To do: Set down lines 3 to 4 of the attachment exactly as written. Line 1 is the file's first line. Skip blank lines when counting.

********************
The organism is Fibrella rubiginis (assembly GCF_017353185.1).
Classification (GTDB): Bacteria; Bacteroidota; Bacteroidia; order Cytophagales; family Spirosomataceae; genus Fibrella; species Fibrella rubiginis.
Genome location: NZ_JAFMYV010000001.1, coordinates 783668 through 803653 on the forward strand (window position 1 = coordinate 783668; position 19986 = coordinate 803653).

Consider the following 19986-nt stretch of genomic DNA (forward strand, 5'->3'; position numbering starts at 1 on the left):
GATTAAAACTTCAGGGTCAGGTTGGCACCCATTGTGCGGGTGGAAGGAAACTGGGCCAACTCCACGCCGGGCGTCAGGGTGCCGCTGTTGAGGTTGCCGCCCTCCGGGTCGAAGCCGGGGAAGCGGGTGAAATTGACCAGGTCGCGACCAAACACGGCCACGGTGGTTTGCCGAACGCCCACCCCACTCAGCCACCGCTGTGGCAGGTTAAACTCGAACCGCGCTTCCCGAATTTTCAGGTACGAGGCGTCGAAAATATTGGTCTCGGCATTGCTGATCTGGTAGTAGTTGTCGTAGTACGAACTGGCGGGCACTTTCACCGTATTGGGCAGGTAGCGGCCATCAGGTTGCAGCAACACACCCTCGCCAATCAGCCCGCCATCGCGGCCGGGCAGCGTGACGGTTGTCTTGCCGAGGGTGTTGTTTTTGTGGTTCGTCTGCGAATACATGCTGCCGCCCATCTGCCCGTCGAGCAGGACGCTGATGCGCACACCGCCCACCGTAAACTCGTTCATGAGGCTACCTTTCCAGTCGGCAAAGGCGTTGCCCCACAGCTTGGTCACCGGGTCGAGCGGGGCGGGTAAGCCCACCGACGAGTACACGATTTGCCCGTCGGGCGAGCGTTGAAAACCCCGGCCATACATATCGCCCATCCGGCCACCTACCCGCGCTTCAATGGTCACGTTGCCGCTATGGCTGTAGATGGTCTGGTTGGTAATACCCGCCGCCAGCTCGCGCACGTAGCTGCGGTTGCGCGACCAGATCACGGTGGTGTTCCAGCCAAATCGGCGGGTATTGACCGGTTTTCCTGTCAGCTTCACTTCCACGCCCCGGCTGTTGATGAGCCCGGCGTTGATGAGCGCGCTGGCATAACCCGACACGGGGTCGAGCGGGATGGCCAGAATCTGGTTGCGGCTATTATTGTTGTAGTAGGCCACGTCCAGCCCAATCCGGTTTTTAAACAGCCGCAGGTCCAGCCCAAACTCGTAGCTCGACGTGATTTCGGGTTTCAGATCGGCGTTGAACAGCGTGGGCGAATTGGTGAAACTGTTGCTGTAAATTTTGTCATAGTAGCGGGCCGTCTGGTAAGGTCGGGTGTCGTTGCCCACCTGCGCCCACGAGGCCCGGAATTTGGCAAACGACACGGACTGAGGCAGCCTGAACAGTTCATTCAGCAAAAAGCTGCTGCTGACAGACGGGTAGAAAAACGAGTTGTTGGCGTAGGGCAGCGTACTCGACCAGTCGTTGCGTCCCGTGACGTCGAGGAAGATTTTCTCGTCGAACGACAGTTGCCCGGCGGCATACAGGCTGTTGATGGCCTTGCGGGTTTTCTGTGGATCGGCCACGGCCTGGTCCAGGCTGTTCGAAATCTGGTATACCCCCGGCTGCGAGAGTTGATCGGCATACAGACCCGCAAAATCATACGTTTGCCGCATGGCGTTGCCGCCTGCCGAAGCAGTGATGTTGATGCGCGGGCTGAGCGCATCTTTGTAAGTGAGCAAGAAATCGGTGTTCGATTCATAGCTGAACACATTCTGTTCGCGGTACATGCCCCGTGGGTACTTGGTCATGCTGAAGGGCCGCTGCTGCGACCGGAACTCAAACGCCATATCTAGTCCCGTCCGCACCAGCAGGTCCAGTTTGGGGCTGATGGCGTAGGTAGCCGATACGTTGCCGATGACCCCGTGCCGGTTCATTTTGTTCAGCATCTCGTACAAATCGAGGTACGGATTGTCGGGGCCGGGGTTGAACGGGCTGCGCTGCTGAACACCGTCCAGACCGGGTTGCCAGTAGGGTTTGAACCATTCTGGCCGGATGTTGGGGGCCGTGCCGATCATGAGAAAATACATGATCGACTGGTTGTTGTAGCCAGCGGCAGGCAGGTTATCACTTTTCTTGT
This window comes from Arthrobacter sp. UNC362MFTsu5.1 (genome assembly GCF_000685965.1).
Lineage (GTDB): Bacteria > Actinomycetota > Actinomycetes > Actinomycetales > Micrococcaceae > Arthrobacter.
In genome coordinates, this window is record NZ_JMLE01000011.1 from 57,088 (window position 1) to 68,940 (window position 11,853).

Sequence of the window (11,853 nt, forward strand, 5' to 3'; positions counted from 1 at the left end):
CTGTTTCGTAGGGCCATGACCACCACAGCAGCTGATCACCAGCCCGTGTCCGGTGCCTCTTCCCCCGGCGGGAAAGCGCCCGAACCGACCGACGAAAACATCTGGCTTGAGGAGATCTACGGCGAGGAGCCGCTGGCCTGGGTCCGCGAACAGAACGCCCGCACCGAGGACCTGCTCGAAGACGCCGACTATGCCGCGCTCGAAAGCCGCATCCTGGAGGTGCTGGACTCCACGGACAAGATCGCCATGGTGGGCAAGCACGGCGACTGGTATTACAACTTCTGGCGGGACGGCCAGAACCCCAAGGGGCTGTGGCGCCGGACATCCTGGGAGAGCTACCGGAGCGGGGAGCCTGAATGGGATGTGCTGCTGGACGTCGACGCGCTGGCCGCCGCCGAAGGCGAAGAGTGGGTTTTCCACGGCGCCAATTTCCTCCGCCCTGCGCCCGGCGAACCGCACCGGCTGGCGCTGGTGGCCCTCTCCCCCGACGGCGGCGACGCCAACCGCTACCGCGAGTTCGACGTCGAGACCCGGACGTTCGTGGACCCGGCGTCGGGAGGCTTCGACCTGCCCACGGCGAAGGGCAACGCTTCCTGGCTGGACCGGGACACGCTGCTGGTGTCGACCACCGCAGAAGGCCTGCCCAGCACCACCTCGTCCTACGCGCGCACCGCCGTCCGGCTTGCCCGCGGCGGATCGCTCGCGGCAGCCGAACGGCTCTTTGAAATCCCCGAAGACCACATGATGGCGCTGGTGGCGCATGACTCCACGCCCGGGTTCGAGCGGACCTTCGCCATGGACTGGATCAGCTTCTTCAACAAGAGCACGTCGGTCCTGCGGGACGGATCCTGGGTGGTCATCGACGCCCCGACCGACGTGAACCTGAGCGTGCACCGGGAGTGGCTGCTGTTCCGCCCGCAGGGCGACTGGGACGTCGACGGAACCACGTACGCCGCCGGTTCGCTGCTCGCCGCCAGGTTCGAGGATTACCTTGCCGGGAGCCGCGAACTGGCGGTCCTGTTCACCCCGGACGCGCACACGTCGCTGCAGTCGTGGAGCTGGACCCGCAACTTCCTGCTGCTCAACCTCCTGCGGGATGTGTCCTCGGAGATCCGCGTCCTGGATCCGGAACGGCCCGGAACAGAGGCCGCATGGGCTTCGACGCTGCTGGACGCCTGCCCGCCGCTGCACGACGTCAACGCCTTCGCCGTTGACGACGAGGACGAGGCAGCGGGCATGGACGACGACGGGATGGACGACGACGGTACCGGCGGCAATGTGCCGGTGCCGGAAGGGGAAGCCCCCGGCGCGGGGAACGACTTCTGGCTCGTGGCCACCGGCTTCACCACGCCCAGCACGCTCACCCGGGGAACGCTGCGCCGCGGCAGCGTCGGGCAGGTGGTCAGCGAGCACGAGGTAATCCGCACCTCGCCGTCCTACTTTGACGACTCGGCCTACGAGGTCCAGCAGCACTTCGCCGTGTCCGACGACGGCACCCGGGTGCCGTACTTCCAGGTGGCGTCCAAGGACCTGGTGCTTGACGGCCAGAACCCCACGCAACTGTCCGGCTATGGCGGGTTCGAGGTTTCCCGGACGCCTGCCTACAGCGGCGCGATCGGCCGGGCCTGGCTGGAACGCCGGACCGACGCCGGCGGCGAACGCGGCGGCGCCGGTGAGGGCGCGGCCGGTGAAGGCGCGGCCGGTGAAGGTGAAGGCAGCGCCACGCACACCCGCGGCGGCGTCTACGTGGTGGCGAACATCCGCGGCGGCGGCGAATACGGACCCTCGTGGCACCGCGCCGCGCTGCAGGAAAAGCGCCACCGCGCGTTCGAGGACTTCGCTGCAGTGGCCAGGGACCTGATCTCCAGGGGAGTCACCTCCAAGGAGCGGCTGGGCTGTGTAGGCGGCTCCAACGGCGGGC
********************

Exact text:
Genome location: NZ_JAFMYV010000001.1, coordinates 783668 through 803653 on the forward strand (window position 1 = coordinate 783668; position 19986 = coordinate 803653).

Consider the following 19986-nt stretch of genomic DNA (forward strand, 5'->3'; position numbering starts at 1 on the left):